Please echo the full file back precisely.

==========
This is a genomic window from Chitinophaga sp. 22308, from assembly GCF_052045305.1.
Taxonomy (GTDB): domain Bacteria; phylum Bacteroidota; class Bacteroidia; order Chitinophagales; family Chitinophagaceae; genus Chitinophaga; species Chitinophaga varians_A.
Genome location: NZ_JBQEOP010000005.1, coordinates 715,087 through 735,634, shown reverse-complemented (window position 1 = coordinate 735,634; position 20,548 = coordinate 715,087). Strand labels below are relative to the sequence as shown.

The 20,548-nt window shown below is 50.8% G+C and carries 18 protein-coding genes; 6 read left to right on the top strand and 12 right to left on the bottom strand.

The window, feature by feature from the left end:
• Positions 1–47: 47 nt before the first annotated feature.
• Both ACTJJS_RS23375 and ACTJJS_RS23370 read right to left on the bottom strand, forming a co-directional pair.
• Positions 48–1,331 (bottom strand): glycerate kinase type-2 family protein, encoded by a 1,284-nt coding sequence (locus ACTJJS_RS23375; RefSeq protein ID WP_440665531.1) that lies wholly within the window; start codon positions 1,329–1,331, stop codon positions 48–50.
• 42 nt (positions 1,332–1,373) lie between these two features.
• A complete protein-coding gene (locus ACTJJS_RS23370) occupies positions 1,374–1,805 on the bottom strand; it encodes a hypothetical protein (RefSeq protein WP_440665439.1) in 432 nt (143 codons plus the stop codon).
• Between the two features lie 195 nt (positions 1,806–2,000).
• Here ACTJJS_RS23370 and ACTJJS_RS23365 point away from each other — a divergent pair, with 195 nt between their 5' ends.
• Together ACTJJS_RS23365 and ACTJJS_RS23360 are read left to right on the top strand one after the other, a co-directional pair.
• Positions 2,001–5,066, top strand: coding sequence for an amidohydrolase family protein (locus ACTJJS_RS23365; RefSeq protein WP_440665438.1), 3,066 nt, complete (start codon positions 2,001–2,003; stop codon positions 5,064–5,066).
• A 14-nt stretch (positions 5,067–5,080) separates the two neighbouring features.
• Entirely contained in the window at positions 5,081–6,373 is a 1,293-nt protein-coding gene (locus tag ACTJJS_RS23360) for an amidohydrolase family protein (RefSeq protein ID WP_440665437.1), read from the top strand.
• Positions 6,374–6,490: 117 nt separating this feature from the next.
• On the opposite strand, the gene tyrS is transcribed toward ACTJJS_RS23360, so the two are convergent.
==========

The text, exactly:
This is a genomic window from Chitinophaga sp. 22308, from assembly GCF_052045305.1.
Taxonomy (GTDB): domain Bacteria; phylum Bacteroidota; class Bacteroidia; order Chitinophagales; family Chitinophagaceae; genus Chitinophaga; species Chitinophaga varians_A.
Genome location: NZ_JBQEOP010000005.1, coordinates 715,087 through 735,634, shown reverse-complemented (window position 1 = coordinate 735,634; position 20,548 = coordinate 715,087). Strand labels below are relative to the sequence as shown.

The 20,548-nt window shown below is 50.8% G+C and carries 18 protein-coding genes; 6 read left to right on the top strand and 12 right to left on the bottom strand.

The window, feature by feature from the left end:
• Positions 1–47: 47 nt before the first annotated feature.
• Both ACTJJS_RS23375 and ACTJJS_RS23370 read right to left on the bottom strand, forming a co-directional pair.
• Positions 48–1,331 (bottom strand): glycerate kinase type-2 family protein, encoded by a 1,284-nt coding sequence (locus ACTJJS_RS23375; RefSeq protein ID WP_440665531.1) that lies wholly within the window; start codon positions 1,329–1,331, stop codon positions 48–50.
• 42 nt (positions 1,332–1,373) lie between these two features.
• A complete protein-coding gene (locus ACTJJS_RS23370) occupies positions 1,374–1,805 on the bottom strand; it encodes a hypothetical protein (RefSeq protein WP_440665439.1) in 432 nt (143 codons plus the stop codon).
• Between the two features lie 195 nt (positions 1,806–2,000).
• Here ACTJJS_RS23370 and ACTJJS_RS23365 point away from each other — a divergent pair, with 195 nt between their 5' ends.
• Together ACTJJS_RS23365 and ACTJJS_RS23360 are read left to right on the top strand one after the other, a co-directional pair.
• Positions 2,001–5,066, top strand: coding sequence for an amidohydrolase family protein (locus ACTJJS_RS23365; RefSeq protein WP_440665438.1), 3,066 nt, complete (start codon positions 2,001–2,003; stop codon positions 5,064–5,066).
• A 14-nt stretch (positions 5,067–5,080) separates the two neighbouring features.
• Entirely contained in the window at positions 5,081–6,373 is a 1,293-nt protein-coding gene (locus tag ACTJJS_RS23360) for an amidohydrolase family protein (RefSeq protein ID WP_440665437.1), read from the top strand.
• Positions 6,374–6,490: 117 nt separating this feature from the next.
• On the opposite strand, the gene tyrS is transcribed toward ACTJJS_RS23360, so the two are convergent.